The Education Ministry is devising another reform, this time in the wake of the “sardine protest” over crowded conditions in the classrooms. According to the new plan, students in their third year of teacher training would join veteran teachers in the classroom and run them jointly, thereby lowering the number of students per teacher without a need for opening new classrooms, a complex, expensive proposition.
The plan is being headed up by the ministry’s new deputy director general, Eyal Ram, a former head of the Institute for Democratic Education at the Kibbutzim College of Education. Education Ministry and teachers’ college officials are discussing the plan, and the ministry’s goal is to have a blueprint for the “One classroom, two teachers” program at the end of November. The plan would also change how teachers are trained by consolidating most of their academic work in their first two years, allowing them to teach in the schools in their third year, with their fourth year continuing to be set aside for interning.
For now, though, the program has no budget. The Education Ministry does not plan to pay the third-year education students who will be co-teaching in classrooms. Nor will the ministry pay the veteran teachers for mentoring them on how to teach a class of some 40 students. There isn’t even a budget for the overtime hours this mentoring would require.
A source familiar with the plan, and opposed to it, said, “The real story here is that they will take a student of education or an intern, a first-year teacher, and throw him into a classroom. The question is, Who will be mainly responsible for the teaching? Will it be divided between the two of them?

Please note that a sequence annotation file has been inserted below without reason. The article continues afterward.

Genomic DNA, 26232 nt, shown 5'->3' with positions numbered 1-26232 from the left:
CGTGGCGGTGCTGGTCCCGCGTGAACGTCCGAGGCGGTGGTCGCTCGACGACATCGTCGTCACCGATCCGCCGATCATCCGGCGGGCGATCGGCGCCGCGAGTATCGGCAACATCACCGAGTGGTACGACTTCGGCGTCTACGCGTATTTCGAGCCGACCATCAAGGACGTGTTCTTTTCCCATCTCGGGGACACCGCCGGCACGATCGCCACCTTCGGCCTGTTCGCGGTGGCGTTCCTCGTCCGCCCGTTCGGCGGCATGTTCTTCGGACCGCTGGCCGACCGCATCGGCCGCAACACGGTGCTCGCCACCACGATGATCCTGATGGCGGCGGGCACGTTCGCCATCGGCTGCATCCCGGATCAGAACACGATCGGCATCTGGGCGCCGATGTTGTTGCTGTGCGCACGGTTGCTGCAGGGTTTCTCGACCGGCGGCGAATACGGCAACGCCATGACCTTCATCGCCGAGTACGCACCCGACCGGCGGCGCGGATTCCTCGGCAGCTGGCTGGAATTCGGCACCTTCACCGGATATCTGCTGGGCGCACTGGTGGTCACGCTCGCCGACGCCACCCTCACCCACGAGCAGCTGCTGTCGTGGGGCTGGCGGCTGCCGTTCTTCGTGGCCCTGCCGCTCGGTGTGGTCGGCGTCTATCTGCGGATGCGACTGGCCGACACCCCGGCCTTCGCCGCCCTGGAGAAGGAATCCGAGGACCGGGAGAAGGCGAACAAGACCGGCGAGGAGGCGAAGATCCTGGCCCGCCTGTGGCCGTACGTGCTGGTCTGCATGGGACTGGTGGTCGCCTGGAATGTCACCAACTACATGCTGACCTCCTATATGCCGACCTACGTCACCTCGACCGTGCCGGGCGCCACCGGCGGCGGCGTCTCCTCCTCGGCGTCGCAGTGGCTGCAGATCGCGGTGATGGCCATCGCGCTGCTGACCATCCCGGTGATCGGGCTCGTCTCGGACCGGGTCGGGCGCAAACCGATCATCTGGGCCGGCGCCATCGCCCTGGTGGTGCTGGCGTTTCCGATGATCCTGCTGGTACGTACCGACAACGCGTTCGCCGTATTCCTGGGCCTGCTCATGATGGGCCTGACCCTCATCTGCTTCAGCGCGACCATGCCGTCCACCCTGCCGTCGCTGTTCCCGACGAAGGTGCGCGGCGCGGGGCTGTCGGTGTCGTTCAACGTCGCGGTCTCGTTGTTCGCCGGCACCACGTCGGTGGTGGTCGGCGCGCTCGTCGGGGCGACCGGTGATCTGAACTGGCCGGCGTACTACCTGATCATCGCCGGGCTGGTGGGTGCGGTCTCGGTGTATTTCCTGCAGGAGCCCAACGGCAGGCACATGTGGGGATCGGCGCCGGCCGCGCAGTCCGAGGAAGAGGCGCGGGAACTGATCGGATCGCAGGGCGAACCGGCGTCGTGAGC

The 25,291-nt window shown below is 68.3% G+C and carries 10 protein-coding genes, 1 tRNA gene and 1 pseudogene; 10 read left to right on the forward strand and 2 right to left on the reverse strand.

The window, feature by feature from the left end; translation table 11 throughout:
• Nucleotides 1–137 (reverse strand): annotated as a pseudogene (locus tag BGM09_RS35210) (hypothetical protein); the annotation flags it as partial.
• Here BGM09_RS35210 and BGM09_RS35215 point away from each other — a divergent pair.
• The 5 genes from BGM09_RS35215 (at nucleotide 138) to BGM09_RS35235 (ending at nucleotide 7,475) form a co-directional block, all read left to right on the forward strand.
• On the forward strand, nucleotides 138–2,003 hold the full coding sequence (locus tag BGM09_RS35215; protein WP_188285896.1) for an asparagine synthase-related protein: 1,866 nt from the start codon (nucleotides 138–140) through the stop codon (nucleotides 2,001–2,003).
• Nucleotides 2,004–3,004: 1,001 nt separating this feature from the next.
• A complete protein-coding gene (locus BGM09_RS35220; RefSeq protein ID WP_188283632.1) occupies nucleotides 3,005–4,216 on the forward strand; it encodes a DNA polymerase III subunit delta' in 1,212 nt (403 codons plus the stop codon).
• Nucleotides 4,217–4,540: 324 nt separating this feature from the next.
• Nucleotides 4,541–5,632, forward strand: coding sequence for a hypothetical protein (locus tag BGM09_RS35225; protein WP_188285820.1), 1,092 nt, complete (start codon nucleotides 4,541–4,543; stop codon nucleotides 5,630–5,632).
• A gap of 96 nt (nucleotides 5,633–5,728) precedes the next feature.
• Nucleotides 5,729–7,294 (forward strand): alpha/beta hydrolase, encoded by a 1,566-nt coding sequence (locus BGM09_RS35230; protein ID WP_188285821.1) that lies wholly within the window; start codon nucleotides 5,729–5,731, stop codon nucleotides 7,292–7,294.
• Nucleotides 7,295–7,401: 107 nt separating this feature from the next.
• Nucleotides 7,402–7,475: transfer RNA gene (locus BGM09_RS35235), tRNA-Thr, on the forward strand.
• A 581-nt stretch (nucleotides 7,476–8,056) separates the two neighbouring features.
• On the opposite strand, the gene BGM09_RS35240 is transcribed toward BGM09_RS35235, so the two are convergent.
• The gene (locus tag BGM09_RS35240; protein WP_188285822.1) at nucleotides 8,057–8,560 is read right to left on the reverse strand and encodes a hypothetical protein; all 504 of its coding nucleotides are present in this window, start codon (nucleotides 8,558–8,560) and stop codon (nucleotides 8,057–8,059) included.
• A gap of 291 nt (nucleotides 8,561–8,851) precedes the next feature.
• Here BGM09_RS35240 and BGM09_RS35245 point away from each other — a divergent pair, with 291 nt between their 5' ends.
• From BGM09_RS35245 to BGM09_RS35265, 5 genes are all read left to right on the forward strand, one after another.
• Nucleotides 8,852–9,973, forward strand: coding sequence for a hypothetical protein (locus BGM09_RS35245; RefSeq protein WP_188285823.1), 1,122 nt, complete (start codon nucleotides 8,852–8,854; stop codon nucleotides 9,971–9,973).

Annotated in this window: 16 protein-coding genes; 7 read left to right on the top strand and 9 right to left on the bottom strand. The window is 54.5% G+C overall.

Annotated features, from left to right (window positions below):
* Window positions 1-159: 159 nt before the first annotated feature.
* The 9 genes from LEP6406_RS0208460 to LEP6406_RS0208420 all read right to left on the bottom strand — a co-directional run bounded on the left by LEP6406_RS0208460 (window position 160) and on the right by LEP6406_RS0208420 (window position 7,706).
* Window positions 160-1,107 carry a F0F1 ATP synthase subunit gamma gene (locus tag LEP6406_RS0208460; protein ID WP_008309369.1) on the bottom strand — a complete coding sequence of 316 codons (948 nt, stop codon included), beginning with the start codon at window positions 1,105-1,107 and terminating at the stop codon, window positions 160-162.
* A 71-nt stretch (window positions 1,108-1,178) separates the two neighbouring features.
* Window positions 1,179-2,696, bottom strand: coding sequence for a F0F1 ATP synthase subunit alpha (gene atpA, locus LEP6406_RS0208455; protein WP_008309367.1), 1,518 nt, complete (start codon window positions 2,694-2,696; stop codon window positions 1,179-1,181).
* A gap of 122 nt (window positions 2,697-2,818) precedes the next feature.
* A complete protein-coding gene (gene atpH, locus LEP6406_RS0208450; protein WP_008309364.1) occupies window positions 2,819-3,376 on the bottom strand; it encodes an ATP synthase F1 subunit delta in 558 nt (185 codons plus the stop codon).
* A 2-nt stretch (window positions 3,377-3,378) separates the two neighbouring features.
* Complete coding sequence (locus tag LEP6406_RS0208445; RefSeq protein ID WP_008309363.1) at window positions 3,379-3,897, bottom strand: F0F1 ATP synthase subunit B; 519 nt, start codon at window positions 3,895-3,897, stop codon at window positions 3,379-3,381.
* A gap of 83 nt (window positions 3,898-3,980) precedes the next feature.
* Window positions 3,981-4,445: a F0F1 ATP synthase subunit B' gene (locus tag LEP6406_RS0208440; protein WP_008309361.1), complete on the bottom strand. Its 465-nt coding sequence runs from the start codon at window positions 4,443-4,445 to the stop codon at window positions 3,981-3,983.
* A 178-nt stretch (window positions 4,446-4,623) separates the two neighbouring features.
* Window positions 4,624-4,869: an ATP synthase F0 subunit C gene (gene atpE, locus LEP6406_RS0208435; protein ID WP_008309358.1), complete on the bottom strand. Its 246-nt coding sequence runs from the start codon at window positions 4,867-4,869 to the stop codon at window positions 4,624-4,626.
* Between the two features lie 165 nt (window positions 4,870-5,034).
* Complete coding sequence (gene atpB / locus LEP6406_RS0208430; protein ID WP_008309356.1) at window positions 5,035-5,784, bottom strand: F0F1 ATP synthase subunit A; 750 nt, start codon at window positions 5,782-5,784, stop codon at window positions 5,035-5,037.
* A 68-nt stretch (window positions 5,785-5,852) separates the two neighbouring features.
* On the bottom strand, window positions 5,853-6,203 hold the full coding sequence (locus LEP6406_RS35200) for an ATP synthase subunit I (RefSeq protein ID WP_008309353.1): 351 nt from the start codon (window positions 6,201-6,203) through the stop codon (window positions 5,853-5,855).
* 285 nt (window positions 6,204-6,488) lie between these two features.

“Of course not,” continued the source, “because the one in charge is the veteran teacher. He himself is mentoring a young teacher and won’t receive any compensation for that. They’re giving the teachers a new task – to teach students how to be teachers. In addition, the one who will naturally continue to be responsible and be required to give an accounting of the students’ achievements and discipline is the veteran teacher, who now also has an intern to take care of.”
The source added that “a new teacher who enters a classroom is a problem in itself. He has difficulty with the course material and with classroom management, and his salary is low relative to that of a veteran teacher. He still can’t be a real teacher. And there’s another question: What happens with teachers who don’t want to take part in the initiative, if it’s decided to have it in their school?”
However, another leading expert in teacher training said, “This is a revolutionary idea that is still being formulated, and if properly implemented it could totally change both the schools and teacher training. The new teachers will get real experience in the field while they are still students.” This expert noted, however, that it is unconscionable to ask students to teach for free, and that funds must be found to pay them.
The “sardine protest” against classroom overcrowding erupted last May, following a decision by Education Ministry director general Michal Cohen to prohibit local authorities from paying for new classrooms. Cohen said it would be unfair to students in local authorities that cannot afford such outlays. e Parents demonstrated all over the country, threatening to block the start of the new school year, and attended a Knesset Education Committee discussion of the issue, at which Education Minister Shay Piron told them he had appointed a team to handle the problem, but that it couldn’t be solved immediately.
Yet Cohen’s order was postponed for a year, and the new classes that had been opened with local authrority money, then closed by ministry, were reopened. Piron hinted that the solution might not lie in the construction of new classrooms, but by bringing another teacher into existing ones. Among the 34 economically advanced countries in the OECD, Israel is near the wrong end of the spectrum for classroom size.
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